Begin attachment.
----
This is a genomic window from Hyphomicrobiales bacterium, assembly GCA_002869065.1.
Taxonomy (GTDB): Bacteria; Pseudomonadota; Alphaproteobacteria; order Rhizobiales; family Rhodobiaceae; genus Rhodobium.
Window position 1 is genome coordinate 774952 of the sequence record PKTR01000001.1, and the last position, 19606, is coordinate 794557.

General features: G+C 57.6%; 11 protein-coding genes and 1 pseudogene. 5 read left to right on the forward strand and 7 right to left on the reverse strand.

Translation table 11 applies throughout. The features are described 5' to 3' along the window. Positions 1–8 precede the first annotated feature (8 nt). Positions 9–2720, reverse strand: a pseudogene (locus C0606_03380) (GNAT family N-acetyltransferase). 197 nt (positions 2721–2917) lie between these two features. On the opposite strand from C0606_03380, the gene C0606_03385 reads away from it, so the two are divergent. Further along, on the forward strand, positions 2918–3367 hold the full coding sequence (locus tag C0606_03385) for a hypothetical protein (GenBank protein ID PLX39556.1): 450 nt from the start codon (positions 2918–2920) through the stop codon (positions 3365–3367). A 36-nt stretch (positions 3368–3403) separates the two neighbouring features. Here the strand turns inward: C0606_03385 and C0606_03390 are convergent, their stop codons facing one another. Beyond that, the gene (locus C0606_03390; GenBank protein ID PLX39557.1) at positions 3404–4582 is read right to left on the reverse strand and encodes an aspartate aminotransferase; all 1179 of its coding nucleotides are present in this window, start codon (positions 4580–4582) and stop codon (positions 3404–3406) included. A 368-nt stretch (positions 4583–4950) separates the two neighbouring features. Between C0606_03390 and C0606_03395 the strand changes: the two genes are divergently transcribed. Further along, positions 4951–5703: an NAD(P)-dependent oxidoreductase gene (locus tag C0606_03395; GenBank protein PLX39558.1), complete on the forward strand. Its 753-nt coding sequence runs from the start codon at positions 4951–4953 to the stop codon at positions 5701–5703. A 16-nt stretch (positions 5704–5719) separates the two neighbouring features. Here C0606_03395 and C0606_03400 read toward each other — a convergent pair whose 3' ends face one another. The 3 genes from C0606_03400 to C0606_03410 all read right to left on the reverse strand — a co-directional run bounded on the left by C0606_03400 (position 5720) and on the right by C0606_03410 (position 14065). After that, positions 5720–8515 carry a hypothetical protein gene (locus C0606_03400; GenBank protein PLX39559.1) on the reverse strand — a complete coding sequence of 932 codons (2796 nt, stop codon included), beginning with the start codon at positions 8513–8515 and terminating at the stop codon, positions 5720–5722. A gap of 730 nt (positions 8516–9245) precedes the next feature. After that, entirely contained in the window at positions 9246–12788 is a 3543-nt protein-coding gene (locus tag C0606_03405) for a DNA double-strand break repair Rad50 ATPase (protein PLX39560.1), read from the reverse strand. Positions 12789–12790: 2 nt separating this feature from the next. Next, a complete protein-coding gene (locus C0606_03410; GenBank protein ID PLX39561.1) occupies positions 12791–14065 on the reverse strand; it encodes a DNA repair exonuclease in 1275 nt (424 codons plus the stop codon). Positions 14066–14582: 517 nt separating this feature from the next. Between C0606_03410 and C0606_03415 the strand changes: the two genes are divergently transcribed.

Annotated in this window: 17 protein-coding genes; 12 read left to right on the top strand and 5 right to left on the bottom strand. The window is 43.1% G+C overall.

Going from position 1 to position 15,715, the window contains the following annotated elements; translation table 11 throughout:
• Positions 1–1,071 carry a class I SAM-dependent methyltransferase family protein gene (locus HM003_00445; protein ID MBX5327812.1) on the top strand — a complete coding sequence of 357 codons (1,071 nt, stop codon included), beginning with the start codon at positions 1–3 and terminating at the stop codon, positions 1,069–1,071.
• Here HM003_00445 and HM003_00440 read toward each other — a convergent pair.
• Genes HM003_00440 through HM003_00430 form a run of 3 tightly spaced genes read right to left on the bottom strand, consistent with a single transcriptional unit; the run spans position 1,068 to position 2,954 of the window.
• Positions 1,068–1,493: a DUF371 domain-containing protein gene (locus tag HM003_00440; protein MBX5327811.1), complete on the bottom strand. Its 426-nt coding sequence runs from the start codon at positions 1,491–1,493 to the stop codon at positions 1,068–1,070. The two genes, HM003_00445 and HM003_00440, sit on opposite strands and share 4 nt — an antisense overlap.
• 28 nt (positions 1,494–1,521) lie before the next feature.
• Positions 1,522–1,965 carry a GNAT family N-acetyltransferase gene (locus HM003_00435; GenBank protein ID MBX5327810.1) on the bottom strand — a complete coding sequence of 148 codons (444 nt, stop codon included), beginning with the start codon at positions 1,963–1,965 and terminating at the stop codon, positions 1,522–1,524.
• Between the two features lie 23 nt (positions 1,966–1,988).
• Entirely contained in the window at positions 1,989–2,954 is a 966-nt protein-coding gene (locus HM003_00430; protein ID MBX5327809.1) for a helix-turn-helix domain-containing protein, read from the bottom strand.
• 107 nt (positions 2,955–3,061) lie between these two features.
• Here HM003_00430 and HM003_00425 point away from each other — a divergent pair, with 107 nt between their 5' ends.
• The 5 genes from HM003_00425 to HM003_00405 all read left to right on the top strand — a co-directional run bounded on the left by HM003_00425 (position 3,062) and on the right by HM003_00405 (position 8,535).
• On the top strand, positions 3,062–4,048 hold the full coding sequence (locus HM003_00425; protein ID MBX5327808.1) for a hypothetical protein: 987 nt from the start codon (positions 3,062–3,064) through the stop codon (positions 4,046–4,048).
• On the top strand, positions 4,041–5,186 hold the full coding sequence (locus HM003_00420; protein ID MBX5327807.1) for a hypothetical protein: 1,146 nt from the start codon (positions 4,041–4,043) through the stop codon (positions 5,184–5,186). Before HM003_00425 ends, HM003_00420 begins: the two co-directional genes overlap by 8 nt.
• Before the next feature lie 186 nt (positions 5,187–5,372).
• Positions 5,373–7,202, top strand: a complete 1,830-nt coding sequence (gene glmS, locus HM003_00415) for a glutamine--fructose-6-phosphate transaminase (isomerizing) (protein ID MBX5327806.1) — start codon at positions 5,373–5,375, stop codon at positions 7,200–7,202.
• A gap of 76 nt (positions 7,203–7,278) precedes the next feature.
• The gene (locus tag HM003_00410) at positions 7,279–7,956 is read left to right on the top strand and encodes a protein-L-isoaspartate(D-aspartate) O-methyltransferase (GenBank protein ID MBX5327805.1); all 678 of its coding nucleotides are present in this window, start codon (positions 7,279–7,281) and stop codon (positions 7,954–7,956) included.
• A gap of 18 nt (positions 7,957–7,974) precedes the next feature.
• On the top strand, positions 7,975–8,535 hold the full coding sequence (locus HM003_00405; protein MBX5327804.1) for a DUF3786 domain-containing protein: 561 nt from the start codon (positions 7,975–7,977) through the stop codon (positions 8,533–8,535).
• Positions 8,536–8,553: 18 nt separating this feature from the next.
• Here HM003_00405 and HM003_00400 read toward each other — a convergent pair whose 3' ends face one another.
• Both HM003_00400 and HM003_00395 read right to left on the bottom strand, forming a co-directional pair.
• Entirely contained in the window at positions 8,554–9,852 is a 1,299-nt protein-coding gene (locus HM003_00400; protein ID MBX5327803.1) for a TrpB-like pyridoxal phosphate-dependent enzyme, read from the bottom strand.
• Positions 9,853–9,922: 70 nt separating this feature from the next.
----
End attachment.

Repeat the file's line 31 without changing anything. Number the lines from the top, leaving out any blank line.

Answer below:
• Positions 9,853–9,922: 70 nt separating this feature from the next.